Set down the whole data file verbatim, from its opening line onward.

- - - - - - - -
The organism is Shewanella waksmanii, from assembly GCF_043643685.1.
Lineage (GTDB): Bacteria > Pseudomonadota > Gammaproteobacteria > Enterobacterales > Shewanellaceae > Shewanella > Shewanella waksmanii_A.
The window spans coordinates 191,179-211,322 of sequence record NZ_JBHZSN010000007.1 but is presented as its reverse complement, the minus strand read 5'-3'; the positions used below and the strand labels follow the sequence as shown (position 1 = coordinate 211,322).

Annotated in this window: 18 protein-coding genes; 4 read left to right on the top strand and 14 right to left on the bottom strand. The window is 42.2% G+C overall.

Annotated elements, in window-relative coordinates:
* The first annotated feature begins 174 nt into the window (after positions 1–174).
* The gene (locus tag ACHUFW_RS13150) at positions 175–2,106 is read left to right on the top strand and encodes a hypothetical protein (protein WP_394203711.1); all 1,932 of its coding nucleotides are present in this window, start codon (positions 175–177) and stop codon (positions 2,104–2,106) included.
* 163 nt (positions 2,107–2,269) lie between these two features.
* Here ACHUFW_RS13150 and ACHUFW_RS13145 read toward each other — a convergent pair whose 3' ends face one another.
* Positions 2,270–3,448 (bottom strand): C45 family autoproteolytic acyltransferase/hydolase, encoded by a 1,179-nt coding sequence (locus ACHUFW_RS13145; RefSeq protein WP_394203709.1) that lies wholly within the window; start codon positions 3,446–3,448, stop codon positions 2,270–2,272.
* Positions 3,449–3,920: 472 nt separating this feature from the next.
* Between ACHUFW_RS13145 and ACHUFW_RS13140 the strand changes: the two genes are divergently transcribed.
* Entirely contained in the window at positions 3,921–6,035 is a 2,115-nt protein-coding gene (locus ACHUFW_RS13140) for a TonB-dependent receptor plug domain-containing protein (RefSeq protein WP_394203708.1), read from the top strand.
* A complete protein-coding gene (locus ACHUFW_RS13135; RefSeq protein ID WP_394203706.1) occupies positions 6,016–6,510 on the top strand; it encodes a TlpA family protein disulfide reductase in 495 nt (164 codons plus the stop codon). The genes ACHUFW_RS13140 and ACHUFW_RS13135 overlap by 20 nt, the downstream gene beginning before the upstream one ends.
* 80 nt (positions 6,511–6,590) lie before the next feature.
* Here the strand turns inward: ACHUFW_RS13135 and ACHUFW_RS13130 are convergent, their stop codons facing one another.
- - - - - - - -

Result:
The organism is Shewanella waksmanii, from assembly GCF_043643685.1.
Lineage (GTDB): Bacteria > Pseudomonadota > Gammaproteobacteria > Enterobacterales > Shewanellaceae > Shewanella > Shewanella waksmanii_A.
The window spans coordinates 191,179-211,322 of sequence record NZ_JBHZSN010000007.1 but is presented as its reverse complement, the minus strand read 5'-3'; the positions used below and the strand labels follow the sequence as shown (position 1 = coordinate 211,322).

Annotated in this window: 18 protein-coding genes; 4 read left to right on the top strand and 14 right to left on the bottom strand. The window is 42.2% G+C overall.

Annotated elements, in window-relative coordinates:
* The first annotated feature begins 174 nt into the window (after positions 1–174).
* The gene (locus tag ACHUFW_RS13150) at positions 175–2,106 is read left to right on the top strand and encodes a hypothetical protein (protein WP_394203711.1); all 1,932 of its coding nucleotides are present in this window, start codon (positions 175–177) and stop codon (positions 2,104–2,106) included.
* 163 nt (positions 2,107–2,269) lie between these two features.
* Here ACHUFW_RS13150 and ACHUFW_RS13145 read toward each other — a convergent pair whose 3' ends face one another.
* Positions 2,270–3,448 (bottom strand): C45 family autoproteolytic acyltransferase/hydolase, encoded by a 1,179-nt coding sequence (locus ACHUFW_RS13145; RefSeq protein WP_394203709.1) that lies wholly within the window; start codon positions 3,446–3,448, stop codon positions 2,270–2,272.
* Positions 3,449–3,920: 472 nt separating this feature from the next.
* Between ACHUFW_RS13145 and ACHUFW_RS13140 the strand changes: the two genes are divergently transcribed.
* Entirely contained in the window at positions 3,921–6,035 is a 2,115-nt protein-coding gene (locus ACHUFW_RS13140) for a TonB-dependent receptor plug domain-containing protein (RefSeq protein WP_394203708.1), read from the top strand.
* A complete protein-coding gene (locus ACHUFW_RS13135; RefSeq protein ID WP_394203706.1) occupies positions 6,016–6,510 on the top strand; it encodes a TlpA family protein disulfide reductase in 495 nt (164 codons plus the stop codon). The genes ACHUFW_RS13140 and ACHUFW_RS13135 overlap by 20 nt, the downstream gene beginning before the upstream one ends.
* 80 nt (positions 6,511–6,590) lie before the next feature.
* Here the strand turns inward: ACHUFW_RS13135 and ACHUFW_RS13130 are convergent, their stop codons facing one another.